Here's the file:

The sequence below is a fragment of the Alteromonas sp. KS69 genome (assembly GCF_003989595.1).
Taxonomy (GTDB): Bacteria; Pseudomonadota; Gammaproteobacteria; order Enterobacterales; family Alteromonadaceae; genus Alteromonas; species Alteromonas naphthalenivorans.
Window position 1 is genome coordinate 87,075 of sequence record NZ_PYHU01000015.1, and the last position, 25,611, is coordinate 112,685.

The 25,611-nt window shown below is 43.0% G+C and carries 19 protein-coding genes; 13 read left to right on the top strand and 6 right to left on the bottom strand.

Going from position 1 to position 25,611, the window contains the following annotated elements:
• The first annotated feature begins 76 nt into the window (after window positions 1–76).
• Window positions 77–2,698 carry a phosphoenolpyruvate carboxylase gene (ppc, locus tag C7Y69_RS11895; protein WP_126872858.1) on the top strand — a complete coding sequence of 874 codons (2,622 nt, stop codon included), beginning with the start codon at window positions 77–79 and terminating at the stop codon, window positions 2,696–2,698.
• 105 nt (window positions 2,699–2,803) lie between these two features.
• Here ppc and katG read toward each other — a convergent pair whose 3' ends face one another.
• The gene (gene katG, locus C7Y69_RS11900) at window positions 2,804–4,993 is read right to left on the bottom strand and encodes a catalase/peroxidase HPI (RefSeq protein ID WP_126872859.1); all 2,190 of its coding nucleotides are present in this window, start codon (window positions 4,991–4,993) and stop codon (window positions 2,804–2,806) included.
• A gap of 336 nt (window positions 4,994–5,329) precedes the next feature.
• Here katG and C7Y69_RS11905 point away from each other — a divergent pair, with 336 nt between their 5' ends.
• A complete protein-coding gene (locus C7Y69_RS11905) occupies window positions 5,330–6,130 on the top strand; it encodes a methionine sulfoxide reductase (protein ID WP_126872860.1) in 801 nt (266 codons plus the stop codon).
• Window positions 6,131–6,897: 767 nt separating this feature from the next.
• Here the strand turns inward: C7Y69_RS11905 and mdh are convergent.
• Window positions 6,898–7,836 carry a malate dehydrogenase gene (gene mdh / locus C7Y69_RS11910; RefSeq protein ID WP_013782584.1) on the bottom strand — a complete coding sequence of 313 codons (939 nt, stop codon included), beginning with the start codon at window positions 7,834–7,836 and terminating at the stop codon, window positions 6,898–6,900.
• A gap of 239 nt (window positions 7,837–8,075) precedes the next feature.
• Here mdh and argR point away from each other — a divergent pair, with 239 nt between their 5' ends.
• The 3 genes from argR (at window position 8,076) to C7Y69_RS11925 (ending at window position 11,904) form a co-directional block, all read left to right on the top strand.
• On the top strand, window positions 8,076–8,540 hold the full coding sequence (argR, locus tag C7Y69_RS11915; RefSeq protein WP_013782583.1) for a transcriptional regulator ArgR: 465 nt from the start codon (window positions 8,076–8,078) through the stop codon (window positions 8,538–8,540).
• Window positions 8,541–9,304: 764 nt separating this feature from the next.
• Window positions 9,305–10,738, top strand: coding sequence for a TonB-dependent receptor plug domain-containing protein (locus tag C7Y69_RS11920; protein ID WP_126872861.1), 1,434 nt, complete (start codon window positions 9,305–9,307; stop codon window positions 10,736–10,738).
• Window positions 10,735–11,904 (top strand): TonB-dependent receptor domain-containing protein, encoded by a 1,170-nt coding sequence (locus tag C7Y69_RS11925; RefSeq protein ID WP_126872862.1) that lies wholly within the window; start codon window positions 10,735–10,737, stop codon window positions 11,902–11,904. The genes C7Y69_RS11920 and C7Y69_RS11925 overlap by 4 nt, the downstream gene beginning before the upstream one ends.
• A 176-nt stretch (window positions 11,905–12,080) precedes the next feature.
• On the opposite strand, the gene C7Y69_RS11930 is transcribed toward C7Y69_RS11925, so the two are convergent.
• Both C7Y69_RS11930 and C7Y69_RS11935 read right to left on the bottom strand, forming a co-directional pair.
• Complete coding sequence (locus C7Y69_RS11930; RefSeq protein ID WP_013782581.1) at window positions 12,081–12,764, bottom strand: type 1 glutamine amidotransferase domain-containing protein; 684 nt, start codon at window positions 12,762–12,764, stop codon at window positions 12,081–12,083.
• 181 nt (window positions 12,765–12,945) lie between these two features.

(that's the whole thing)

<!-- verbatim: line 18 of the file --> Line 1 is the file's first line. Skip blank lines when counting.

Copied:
• Here mdh and argR point away from each other — a divergent pair, with 239 nt between their 5' ends.